Jojo Rabbit

Jojo Rabbit ★★★½

"(It's) definitely not a good time to be a Nazi." ~ Yorki

Because this dark comedy was directed by New Zealand's Taika Waititi, who has never let me down, I was eager to see it on the big screen. Roman Griffin Davis plays ten-year-old Johannes "Jojo" Betzler, who gains his derogatory nickname at a Nazi Youth Camp when he fails to kill a bunny as commanded by one of the trainers. In times of stress or confusion, Jojo turns to his imaginary best friend Adolf Hitler (Waititi), who coaches him in being brave and conforming to the party line. Jojo's mother Rosie Betzler (Scarlett Johansson) has been raising Jojo by herself since her husband went off to fight in Italy and her daughter, Jojo's elder sister older sister Inge, recently died of influenza.

Jojo's best friend besides Adolf is a tubby little eleven-year-old named Yorki (Archie Yates), who wears dark-rimmed glasses and does his best to be Jojo's sidekick. Other characters include the closeted Camp Commander Captain Klenzendorf (Sam Rockwell), his personal aide Finkel (Alfie Allen), Camp Instructor Fräulein Rahm (Rebel Wilson) and the Gestapo Agent Deertz (Stephen Merchant!). The plot is propelled first by an exploding grenade that leaves Jojo with a scarred face and a game right leg, and then by the boy's discovery of a Jewish girl named Elsa Korr (Thomasin McKenzie), who has been hidden in a secret room of their house by Jojo's mother, a member of the anti-Fascist underground.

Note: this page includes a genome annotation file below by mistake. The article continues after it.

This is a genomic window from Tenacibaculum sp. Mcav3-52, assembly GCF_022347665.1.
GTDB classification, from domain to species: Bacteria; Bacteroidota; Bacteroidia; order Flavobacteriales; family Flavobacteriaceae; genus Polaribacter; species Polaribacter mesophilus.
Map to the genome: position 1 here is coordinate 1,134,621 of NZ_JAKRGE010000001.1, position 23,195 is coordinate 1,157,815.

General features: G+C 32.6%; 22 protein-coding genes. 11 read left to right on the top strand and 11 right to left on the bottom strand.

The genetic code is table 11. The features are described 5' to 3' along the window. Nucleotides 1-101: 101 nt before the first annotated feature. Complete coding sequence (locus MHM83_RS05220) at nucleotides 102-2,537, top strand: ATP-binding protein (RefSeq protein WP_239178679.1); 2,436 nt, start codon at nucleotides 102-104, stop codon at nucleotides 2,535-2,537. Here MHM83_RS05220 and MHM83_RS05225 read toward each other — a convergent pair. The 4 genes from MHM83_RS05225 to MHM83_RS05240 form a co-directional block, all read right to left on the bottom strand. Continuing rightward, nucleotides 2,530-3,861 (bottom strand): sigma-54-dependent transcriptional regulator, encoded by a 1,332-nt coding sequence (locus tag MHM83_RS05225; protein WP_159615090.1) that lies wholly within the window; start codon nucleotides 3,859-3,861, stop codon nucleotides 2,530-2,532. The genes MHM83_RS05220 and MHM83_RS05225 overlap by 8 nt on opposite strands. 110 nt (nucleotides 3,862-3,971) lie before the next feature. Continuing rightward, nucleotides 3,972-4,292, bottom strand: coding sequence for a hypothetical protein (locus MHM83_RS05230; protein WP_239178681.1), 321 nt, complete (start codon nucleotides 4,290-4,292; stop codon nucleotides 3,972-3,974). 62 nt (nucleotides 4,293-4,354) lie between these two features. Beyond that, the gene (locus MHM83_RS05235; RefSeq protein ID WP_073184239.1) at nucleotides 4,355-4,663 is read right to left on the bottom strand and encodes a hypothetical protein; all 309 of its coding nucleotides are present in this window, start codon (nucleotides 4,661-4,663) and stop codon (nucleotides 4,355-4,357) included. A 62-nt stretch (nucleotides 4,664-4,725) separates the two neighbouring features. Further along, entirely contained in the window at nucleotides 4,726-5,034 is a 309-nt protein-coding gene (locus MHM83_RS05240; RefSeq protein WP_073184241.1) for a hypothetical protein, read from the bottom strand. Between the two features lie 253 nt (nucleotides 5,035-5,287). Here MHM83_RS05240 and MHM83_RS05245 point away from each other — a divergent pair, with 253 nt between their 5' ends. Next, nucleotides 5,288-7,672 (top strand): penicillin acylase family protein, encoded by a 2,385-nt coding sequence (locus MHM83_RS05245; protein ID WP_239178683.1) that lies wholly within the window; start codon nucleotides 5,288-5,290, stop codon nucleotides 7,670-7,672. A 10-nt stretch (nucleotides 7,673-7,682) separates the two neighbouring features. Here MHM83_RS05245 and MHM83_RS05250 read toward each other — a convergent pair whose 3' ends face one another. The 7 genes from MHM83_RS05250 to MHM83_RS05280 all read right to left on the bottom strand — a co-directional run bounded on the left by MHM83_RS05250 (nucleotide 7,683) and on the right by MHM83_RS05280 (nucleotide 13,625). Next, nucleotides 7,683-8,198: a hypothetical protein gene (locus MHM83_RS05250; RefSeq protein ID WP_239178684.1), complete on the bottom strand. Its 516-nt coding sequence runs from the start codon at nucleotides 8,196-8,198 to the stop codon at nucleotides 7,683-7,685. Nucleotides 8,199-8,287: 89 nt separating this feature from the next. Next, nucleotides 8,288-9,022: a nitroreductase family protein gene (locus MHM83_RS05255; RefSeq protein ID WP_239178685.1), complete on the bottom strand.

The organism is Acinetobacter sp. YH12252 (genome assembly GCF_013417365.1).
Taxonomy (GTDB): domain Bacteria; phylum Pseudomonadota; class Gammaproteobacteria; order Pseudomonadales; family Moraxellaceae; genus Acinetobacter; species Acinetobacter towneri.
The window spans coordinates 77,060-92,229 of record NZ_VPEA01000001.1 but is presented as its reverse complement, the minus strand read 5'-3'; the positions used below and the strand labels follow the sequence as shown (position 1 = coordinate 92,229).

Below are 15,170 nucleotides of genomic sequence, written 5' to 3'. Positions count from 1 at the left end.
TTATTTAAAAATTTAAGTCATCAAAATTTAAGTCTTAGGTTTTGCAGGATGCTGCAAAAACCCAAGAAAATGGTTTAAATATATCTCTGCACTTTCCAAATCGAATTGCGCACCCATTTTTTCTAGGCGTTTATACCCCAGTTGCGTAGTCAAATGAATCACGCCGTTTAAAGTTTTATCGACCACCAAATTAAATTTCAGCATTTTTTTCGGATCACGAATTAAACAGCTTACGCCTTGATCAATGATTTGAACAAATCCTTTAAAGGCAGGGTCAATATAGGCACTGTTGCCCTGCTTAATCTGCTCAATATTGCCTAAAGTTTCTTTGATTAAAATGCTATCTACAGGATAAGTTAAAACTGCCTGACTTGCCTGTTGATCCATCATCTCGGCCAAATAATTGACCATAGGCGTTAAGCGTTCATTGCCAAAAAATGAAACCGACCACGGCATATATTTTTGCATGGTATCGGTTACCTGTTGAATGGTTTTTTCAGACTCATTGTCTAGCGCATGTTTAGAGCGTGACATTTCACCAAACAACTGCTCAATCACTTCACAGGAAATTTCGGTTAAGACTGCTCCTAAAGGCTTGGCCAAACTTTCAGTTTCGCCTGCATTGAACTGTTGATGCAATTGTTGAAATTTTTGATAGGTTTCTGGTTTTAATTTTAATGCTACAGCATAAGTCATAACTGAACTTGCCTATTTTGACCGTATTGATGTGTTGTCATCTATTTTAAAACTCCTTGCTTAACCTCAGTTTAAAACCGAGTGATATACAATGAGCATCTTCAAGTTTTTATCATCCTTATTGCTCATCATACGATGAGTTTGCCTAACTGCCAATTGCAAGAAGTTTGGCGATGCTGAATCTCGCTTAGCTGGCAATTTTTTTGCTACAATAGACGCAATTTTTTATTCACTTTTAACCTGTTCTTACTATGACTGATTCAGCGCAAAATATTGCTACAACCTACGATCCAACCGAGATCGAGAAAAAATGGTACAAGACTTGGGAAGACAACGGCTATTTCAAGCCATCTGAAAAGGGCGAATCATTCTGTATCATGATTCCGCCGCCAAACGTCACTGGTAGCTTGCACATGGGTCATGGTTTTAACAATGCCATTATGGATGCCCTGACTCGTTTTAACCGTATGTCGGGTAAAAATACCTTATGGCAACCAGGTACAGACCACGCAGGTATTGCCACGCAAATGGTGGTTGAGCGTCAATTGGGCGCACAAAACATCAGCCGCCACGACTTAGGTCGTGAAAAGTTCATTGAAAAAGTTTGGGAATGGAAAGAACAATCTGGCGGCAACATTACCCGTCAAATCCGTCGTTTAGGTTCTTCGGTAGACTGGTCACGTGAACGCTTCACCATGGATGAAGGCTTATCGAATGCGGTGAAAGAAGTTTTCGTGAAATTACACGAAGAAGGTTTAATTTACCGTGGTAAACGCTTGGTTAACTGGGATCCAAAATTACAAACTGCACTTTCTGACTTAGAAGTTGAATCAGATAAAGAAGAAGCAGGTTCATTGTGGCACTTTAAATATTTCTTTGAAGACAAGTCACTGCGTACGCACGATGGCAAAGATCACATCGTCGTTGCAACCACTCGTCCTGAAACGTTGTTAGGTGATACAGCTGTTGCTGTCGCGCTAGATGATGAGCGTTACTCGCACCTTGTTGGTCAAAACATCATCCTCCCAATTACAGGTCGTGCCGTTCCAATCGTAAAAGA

Waititi manages to make fun of something patently unfunny, the Holocaust, without belittling the horror of Nazism and war. That's certainly a testament to his skills as a writer-director. And he proves once again that his forte is portraying adolescents who struggle to find their way in a world ruled by adults. On the other hand, although I enjoyed this, I didn't feel he made the best use of his locations in the Czech Republic... too much of the action takes place indoors or on city streets. And casting himself as the Führer worked well in some places, but in others it sagged under the weight of his own sense of humor.

The filmmaker has already won the Grolsch People's Choice Award at Toronto and the Audience Award Special Mention at Aspen. Expect more prizes before the Awards season closes. But if you have to wait to see this on DVD, not much will be lost in the conversion to a smaller screen. It's very good, but not the level of excellence I was hoping for.

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